Nation’s First Minor in Computational Medicine

Winter 2016

Nation's First Minor in Computational MedicineThe Johns Hopkins Institute for Computational Medicine, acclaimed for its groundbreaking research, has launched the nation’s first undergraduate minor in the growing field of computational medicine.

The minor course of study exposes students to the fundamentals of computational medicine—a discipline devoted to the development of quantitative approaches to understanding the mechanisms, diagnosis, and treatment of human disease.

A core faculty of 19 researchers, who hold primary and joint appointments in multiple departments and schools, will act as advisers. Courses will guide students through recent advances in modeling and computing technologies that have opened the door to new possibilities for identifying, analyzing, and treating diseases.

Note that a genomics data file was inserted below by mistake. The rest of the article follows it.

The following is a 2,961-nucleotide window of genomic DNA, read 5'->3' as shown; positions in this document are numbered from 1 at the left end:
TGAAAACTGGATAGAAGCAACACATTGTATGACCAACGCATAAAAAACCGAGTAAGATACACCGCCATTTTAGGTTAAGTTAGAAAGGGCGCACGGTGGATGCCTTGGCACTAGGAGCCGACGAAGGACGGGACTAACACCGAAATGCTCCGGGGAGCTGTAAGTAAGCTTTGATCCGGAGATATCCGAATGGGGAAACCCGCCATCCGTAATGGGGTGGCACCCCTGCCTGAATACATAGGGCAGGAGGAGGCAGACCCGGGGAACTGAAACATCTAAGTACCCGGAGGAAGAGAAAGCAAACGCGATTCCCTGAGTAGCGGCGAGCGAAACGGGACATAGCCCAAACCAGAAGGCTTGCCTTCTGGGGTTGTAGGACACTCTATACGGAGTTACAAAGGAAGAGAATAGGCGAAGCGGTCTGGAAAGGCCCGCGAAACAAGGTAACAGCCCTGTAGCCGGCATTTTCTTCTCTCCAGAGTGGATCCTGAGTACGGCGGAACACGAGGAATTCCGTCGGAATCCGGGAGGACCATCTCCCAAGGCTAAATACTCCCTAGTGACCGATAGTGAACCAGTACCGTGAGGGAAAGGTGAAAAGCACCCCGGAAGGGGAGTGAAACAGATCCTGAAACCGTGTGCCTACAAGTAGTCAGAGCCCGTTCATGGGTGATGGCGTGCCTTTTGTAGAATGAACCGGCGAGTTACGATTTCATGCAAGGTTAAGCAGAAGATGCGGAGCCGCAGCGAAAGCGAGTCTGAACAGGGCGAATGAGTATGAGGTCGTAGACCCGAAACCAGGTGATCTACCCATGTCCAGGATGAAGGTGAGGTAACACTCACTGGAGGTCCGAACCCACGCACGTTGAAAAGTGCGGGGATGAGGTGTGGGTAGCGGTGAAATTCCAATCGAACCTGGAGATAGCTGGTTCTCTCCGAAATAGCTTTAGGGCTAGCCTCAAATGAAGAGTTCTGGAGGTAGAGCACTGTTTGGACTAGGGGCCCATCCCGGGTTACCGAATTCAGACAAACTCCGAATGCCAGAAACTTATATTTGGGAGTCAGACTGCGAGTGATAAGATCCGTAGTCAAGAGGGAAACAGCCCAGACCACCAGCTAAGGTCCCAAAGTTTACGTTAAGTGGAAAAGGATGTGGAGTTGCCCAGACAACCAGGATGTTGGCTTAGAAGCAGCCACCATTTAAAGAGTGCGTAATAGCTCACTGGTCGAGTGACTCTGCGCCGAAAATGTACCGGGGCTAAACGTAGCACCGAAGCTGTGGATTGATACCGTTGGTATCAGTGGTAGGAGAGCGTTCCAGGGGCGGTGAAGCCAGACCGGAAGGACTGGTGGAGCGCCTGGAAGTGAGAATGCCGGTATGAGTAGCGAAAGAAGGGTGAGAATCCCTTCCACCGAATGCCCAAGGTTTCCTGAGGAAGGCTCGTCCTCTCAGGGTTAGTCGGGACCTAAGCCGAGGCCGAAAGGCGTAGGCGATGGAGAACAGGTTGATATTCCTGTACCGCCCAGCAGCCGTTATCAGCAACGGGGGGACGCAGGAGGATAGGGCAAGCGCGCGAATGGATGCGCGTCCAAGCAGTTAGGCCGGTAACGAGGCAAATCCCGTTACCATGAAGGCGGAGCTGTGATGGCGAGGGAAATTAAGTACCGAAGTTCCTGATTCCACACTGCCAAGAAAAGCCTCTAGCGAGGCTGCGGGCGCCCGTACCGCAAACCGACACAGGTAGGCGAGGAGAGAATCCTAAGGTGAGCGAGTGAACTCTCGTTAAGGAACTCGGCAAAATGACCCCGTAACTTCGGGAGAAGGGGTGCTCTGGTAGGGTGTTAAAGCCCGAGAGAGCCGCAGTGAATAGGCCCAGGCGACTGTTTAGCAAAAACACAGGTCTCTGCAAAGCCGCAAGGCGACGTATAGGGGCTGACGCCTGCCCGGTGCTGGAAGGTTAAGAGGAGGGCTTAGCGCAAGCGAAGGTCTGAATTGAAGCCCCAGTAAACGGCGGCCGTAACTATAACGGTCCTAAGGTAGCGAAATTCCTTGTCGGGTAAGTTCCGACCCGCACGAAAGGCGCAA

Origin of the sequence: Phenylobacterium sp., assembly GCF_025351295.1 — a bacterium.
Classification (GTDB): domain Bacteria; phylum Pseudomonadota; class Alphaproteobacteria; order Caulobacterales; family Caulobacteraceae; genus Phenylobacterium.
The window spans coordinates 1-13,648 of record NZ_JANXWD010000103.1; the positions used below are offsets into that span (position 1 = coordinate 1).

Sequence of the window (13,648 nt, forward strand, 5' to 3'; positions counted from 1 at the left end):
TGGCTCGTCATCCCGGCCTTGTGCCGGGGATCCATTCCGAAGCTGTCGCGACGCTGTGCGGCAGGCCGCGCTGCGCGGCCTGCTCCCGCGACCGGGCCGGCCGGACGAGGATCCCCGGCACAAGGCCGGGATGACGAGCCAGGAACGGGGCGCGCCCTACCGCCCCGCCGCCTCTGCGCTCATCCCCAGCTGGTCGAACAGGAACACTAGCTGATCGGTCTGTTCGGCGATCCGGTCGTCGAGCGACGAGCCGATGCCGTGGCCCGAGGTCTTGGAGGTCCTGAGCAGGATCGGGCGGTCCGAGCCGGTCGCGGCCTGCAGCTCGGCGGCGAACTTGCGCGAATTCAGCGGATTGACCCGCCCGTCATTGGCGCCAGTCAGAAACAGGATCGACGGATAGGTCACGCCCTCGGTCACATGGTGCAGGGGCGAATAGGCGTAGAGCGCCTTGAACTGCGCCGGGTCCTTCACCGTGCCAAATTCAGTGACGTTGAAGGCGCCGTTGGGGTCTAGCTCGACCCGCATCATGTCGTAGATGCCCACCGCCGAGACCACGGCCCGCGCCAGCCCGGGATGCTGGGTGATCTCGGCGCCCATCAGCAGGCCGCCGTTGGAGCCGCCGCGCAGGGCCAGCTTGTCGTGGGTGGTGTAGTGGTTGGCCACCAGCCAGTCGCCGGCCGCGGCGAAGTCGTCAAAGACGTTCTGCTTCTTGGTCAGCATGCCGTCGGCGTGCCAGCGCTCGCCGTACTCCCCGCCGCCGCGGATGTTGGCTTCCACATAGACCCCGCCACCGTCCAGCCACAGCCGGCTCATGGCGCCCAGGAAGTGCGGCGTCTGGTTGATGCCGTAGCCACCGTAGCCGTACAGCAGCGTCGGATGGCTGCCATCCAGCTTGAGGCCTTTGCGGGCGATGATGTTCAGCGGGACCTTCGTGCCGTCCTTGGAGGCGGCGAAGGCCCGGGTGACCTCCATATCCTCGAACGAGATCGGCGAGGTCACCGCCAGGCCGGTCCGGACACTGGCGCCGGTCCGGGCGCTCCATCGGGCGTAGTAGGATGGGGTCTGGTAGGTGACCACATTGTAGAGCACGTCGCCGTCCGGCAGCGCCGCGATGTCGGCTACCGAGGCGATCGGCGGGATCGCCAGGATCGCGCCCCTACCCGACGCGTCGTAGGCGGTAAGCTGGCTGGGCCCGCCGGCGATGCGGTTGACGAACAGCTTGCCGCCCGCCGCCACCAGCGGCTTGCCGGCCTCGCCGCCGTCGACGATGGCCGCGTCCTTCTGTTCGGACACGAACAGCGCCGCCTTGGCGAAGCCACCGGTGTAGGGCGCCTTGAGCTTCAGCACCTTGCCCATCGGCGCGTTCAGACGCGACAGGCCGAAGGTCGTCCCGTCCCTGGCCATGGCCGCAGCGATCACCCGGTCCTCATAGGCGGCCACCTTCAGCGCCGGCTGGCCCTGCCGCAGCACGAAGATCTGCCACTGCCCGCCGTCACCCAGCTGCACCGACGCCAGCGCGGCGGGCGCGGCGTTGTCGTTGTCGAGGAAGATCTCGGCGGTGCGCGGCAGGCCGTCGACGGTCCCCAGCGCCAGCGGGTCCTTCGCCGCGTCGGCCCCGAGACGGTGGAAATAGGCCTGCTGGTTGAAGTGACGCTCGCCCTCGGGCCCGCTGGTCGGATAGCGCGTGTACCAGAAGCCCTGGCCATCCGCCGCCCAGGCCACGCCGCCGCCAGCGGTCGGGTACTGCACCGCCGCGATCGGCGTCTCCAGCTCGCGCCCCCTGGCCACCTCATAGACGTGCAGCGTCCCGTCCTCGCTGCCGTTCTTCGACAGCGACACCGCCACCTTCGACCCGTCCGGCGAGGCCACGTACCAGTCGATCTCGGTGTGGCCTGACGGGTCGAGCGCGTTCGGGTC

“Complexity demands that we develop experimentally and clinically based mechanistic computer models of disease that can be tailored to the individual and applied to deliver improved health care at lower costs,” says the institute’s director, Rai Winslow, PhD ’86, the Raj and Neera Singh Professor in the Department of Biomedical Engineering.

“The role of computer modeling of disease is expanding in the biotechnology and pharmaceutical industries, and students with a minor in CM will be able to pursue novel career paths in these areas,” he says.

While there are no formal tracks within the minor, students will be exposed to key areas that include computational physiological medicine, computational molecular medicine, computational anatomical medicine, and computational health care.